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Most costly cybercrime attacks: Denial-of-service, malicious insider and web-based

Oct 09, 20134 mins
CybercrimeData and Information SecurityHacking

The Ponemon Institute's 2013 Cost of Cyber Crime Study found that organizations suffer from 122 successful cyberattacks per week.

Among U.S. corporations, $11.56 million is the mean average cost of cybercrime, while for some it can range between $1.3 million and $58 million, according to the fourth annual Cost of Cyber Crime study conducted by the Ponemon Institute. That is up 78% from four years ago and a 26% increase from the average cost reported in 2012.

The 2013 Cost of Cyber Crime study, sponsored by HP Enterprise Security Products, found that organizations experience an average of 122 successful cyberattacks per week; that’s 102 more attacks weekly than was reported in 2012. “The types of attacks experienced were: viruses, Trojans, malware, botnets, web-based attacks, denial of service, malicious code, malicious insiders, phishing and stolen devices.” The most costly, listed under the “real cost of cyberattacks,” were caused by denial-of-service attacks, malicious insider attacks and web-based attacks, which together account for more than 55% of all cybercrime costs annually.

The survey of 60 companies revealed that it takes an average of 32 days to resolve a cyberattack, with a price tag of $32,469 as the average cost per day. $1,035,769 is the average total cost if it takes 32 days to resolve. That’s up 55% from last year, but that may be due to it taking 130% longer to resolve a cyberattack than it did a year ago.

The study takes into account both direct and indirect costs, with information theft labeled as the highest external cost and business disruption coming in at a close second. Internally, recovery and detection are responsible for 49% of the costs. Additionally, the study found that, for smaller organizations, cybercrime costs “a significantly higher per-capita cost than larger organizations.”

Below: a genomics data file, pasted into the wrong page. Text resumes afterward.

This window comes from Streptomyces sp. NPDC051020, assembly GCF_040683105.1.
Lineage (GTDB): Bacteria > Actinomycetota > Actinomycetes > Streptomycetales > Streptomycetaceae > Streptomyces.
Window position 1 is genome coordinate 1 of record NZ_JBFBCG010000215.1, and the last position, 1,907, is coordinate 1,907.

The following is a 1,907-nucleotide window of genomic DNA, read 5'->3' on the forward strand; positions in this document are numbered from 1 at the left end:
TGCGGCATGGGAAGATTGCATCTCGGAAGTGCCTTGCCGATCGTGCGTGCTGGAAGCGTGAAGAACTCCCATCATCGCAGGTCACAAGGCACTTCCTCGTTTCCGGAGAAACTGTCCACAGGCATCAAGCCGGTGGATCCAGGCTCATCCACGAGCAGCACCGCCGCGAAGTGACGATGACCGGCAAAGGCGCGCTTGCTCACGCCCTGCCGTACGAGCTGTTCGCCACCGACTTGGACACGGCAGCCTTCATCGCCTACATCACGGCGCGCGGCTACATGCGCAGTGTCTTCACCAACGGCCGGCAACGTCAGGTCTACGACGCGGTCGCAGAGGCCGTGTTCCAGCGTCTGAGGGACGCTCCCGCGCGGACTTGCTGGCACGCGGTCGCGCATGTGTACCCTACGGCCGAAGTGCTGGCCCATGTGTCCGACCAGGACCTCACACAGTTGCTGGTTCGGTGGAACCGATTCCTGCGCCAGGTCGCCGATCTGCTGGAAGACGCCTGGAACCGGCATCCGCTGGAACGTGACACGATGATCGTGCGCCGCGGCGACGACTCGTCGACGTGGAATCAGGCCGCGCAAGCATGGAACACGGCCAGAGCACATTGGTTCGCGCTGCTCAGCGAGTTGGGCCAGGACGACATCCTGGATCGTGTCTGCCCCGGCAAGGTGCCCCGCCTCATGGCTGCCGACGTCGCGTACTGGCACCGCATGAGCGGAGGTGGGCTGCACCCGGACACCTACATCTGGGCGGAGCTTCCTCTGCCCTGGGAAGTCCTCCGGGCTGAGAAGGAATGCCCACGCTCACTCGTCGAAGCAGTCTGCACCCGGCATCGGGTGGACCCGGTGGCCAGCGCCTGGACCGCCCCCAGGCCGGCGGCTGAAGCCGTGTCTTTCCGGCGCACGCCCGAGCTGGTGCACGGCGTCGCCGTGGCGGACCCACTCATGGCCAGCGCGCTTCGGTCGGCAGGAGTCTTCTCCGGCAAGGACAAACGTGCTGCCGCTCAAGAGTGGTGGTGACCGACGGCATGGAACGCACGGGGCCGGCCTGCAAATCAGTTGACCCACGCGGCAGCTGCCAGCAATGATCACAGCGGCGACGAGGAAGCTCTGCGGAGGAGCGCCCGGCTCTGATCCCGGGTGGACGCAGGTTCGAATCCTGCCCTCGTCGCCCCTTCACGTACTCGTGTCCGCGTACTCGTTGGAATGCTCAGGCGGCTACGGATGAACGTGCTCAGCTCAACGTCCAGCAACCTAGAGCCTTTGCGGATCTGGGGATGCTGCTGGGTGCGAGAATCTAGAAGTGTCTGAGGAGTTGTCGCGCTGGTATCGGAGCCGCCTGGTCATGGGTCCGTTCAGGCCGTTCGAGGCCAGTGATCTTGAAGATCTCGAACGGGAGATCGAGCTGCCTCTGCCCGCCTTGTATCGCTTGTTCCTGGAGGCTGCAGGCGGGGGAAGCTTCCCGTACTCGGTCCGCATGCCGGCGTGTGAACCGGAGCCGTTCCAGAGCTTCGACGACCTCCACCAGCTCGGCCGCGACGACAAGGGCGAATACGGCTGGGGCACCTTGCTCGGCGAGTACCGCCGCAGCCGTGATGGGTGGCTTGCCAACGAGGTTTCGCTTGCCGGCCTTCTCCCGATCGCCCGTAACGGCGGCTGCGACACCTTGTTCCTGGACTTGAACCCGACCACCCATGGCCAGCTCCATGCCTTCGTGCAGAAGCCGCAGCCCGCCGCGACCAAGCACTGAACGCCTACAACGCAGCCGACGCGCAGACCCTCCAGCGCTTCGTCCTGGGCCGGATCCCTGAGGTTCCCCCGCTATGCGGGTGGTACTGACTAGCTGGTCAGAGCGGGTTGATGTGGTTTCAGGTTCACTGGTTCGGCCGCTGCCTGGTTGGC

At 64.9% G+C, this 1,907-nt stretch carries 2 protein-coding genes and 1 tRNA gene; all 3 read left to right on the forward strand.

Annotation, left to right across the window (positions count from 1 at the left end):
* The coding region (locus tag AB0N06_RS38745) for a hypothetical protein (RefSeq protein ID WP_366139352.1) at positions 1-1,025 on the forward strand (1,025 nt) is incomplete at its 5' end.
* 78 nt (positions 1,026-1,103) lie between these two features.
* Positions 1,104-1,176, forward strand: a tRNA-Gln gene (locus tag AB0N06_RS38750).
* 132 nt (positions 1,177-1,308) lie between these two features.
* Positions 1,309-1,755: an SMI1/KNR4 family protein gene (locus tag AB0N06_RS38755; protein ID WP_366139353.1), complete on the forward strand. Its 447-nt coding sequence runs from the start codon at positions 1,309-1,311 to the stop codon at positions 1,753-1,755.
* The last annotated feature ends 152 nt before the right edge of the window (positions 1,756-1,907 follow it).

Newsflash: “Cyber expert says hacker attacks are hard to prevent.” Wow, seriously for real? In other breaking news, it’s said the Pope is Catholic. Or how about this one: “Every country has an army of hackers.” The point in mentioning those headlines is that if there are still companies who believe they won’t be hacked, when that’s a given — just like all countries having nation-state hackers hoping to steal intellectual property, is it really surprising to have so many different ‘cost of cybercrime’ studies being reported?

Variations on the 2013 cost of cybercrime are all over the place, and you can be sure most of those studies and white papers are produced by companies hoping to sell you the latest and greatest protection and services. These companies do all put a great deal of effort into coming up with the numbers, but it’s nearly impossible to know for sure, and some experts suggest that cybercrime estimates are a bunch of bunk.

Symantec’s 2013 Norton Report took a different route, coming up with a $113 billion as the global price tag of consumer cybercrime. For the U.S., $38 billion was the price tag of consumer cybercrime, with $298 as the average cost per victim in the U.S.

When McAfee collaborated with the Center for Strategic and International Studies, the resulting white paper [pdf] for 2013 came up with a rough guess of up to $100 billion annually for the U.S, which was approximately equal to 500,000 jobs. “Data is incomplete but global estimates vary from $300 billion to $1 trillion.”

That $1 trillion price tag was repeated by NSA Chief Gen Keith Alexander in 2012. Yes, that is the same Alexander who recently admitted he lied to a Congressional committee about phone surveillance stopping 54 terror plots. “Alexander admitted that only 13 of the 54 cases were connected to the United States. He also told the committee that only one or two suspected plots were identified as a result of bulk phone record collection.”

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ms smith

Ms. Smith (not her real name) is a freelance writer and programmer with a special and somewhat personal interest in IT privacy and security issues. She focuses on the unique challenges of maintaining privacy and security, both for individuals and enterprises. She has worked as a journalist and has also penned many technical papers and guides covering various technologies. Smith is herself a self-described privacy and security freak.